- The Washington Times - Thursday, December 21, 2017

The Justice Department announced Thursday the creation of a new senior level position tasked with overseeing efforts to combat the nationwide opioid epidemic.

The director of opioid enforcement and prevention efforts will help oversee the implementation of DOJ initiatives, policies, grants and programs related to opioids and coordination with law enforcement, according to an announcement.

No one has been tapped as the director yet, but Attorney General Jeff Sessions said the creation of the new position was necessary given the breadth of the opioid crisis.

“With one American dying of a drug overdose every nine minutes, we need all hands on deck,” Mr. Sessions said.

According to the Centers for Disease Control, 63,600 people died from drug overdose deaths in the United States in 2016. Of those, 42,249 overdose deaths were attributed to opioids.

The creation of the new position at the Justice Department comes after officials have announced a series of initiatives meant to target the opioid epidemic. Mr. Sessions previously announced a directive requiring each U.S. Attorney’s Office to appoint an opioid coordinator who will oversee the intake of all cases involving opioids, heroin and fentanyl. The coordinator will also be tasked with overseeing task forces that will identify relevant cases, organizing training for prosecutors on opioid issues, and tracking statistics on prosecutions in their district.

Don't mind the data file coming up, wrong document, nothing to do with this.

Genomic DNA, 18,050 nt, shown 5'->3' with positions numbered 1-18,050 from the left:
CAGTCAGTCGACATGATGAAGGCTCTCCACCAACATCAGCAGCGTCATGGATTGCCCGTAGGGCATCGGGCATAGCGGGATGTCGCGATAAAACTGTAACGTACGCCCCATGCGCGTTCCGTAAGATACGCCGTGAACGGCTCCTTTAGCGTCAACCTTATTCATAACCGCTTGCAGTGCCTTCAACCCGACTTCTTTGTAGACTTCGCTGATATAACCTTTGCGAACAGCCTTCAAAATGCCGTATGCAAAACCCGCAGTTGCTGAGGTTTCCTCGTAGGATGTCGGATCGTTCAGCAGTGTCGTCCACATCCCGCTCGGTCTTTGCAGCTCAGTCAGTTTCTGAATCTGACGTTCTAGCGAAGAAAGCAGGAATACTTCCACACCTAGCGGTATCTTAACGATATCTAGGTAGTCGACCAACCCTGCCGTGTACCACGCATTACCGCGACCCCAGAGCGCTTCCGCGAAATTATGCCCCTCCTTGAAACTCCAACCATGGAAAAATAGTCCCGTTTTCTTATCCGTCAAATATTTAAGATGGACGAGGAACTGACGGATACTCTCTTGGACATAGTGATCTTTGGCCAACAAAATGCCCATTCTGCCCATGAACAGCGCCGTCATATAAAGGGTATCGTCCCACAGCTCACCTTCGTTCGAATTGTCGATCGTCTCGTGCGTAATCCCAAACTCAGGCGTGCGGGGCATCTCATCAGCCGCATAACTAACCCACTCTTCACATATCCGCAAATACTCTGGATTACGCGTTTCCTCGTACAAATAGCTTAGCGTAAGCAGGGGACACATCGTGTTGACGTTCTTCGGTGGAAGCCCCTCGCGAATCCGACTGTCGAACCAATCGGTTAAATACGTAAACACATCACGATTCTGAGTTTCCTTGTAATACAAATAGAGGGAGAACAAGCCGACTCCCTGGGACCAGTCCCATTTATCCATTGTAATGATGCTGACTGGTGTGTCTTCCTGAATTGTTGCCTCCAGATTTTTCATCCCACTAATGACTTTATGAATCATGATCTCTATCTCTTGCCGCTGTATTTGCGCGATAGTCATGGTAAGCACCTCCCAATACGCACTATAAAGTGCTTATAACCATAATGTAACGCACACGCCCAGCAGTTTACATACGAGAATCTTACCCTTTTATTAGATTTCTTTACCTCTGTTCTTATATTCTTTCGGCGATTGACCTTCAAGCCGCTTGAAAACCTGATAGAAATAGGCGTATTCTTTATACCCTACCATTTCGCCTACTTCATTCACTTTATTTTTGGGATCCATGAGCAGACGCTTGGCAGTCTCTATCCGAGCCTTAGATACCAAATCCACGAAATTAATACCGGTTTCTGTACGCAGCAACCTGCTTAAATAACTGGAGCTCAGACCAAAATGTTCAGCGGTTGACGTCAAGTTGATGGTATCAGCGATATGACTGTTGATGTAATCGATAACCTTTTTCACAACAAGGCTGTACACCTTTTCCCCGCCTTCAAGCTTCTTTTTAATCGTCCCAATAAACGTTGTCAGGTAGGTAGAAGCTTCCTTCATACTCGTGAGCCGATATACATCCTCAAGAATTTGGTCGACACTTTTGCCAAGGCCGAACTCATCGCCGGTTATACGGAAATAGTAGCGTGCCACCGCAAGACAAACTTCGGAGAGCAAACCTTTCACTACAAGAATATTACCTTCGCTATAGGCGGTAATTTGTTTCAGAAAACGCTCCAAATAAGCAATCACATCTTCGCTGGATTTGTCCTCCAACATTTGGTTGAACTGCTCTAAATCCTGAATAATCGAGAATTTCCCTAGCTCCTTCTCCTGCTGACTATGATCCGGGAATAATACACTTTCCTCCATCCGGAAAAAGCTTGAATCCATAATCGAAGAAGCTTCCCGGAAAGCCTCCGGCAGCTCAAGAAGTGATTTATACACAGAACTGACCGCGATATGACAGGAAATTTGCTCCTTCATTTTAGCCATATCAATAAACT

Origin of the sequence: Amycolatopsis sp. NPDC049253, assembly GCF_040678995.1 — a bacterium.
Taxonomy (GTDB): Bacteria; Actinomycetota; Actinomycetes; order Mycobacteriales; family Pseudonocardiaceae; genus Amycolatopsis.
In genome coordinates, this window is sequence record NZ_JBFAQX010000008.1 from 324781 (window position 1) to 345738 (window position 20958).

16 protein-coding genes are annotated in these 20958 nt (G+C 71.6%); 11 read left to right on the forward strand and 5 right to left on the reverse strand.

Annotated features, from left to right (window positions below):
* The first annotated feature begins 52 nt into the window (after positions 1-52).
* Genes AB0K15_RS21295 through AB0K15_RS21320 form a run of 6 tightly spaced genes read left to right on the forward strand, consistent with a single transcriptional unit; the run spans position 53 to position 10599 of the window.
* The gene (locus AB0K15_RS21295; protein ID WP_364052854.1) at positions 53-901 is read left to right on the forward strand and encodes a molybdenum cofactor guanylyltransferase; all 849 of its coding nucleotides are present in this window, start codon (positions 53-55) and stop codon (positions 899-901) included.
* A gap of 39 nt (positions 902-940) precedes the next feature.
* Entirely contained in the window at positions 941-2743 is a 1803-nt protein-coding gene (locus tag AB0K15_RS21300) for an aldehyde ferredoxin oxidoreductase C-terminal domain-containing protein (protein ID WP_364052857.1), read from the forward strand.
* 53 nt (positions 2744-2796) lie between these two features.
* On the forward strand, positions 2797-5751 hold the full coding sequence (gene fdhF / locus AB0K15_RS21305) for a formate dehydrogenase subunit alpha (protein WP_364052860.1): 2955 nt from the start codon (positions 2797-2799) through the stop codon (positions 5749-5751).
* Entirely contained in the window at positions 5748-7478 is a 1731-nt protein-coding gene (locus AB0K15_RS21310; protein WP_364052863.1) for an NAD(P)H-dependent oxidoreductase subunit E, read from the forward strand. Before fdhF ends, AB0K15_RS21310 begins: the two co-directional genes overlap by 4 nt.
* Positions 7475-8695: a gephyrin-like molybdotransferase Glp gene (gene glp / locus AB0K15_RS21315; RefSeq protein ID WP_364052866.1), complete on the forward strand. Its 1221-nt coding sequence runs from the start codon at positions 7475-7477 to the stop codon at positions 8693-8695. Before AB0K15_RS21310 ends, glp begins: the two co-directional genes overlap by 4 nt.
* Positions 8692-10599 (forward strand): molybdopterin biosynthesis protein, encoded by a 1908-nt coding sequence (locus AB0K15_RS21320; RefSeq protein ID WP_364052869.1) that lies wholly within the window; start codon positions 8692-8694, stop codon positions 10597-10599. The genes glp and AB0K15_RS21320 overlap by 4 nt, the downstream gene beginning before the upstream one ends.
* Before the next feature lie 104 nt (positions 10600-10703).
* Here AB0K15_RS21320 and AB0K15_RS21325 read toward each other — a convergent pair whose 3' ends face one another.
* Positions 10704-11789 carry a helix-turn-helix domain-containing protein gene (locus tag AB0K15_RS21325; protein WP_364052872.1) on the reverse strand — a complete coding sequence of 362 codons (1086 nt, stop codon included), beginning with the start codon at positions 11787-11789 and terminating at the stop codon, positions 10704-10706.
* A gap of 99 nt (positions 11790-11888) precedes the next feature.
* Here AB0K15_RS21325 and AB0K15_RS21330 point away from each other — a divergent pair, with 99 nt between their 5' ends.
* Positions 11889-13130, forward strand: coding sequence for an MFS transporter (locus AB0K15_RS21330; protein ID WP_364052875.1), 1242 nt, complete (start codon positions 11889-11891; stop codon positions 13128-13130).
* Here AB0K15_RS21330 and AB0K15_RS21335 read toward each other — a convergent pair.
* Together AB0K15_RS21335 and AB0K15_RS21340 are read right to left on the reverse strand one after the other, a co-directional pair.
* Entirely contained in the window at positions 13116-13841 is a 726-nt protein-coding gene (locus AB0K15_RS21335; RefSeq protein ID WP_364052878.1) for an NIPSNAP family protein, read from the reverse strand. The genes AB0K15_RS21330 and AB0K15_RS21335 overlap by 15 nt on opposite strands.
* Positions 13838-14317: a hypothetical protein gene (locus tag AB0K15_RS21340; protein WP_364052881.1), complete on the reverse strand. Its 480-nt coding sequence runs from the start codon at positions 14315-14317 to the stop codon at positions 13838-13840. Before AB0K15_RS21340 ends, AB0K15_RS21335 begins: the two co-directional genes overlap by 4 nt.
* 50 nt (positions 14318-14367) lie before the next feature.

Justice Department also announced it would provide $12 million in funding for state and local law enforcement that will be used for drug investigations involving of heroin, opioid or methamphetamine.

And the Drug Enforcement Administration last month announced its intention to realign resources and establish a new DEA field division that will oversee areas of the Appalachian region that have struggled with drug abuse issues in recent years.

The new division, based in Louisville, Kentucky, will be responsible for areas in Kentucky, Tennessee and West Virginia and will provide additional resources for investigations into heroin, fentanyl and prescription opioid trafficking.


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